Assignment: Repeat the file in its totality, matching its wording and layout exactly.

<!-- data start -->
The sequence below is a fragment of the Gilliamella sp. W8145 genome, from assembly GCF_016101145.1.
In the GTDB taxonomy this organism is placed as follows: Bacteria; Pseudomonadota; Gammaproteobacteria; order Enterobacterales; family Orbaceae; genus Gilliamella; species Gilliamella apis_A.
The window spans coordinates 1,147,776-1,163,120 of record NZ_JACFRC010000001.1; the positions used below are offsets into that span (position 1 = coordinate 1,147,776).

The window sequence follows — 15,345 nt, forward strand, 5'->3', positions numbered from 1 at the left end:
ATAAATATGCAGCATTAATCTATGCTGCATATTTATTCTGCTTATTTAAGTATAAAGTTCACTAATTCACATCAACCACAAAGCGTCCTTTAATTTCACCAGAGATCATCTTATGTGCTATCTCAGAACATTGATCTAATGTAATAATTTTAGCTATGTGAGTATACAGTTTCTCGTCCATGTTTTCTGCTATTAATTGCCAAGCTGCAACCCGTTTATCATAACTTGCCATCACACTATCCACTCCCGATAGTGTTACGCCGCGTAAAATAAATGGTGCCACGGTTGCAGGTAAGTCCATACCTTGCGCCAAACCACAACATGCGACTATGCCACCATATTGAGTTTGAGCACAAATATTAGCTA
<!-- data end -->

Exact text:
The sequence below is a fragment of the Gilliamella sp. W8145 genome, from assembly GCF_016101145.1.
In the GTDB taxonomy this organism is placed as follows: Bacteria; Pseudomonadota; Gammaproteobacteria; order Enterobacterales; family Orbaceae; genus Gilliamella; species Gilliamella apis_A.
The window spans coordinates 1,147,776-1,163,120 of record NZ_JACFRC010000001.1; the positions used below are offsets into that span (position 1 = coordinate 1,147,776).

The window sequence follows — 15,345 nt, forward strand, 5'->3', positions numbered from 1 at the left end:
ATAAATATGCAGCATTAATCTATGCTGCATATTTATTCTGCTTATTTAAGTATAAAGTTCACTAATTCACATCAACCACAAAGCGTCCTTTAATTTCACCAGAGATCATCTTATGTGCTATCTCAGAACATTGATCTAATGTAATAATTTTAGCTATGTGAGTATACAGTTTCTCGTCCATGTTTTCTGCTATTAATTGCCAAGCTGCAACCCGTTTATCATAACTTGCCATCACACTATCCACTCCCGATAGTGTTACGCCGCGTAAAATAAATGGTGCCACGGTTGCAGGTAAGTCCATACCTTGCGCCAAACCACAACATGCGACTATGCCACCATATTGAGTTTGAGCACAAATATTAGCTA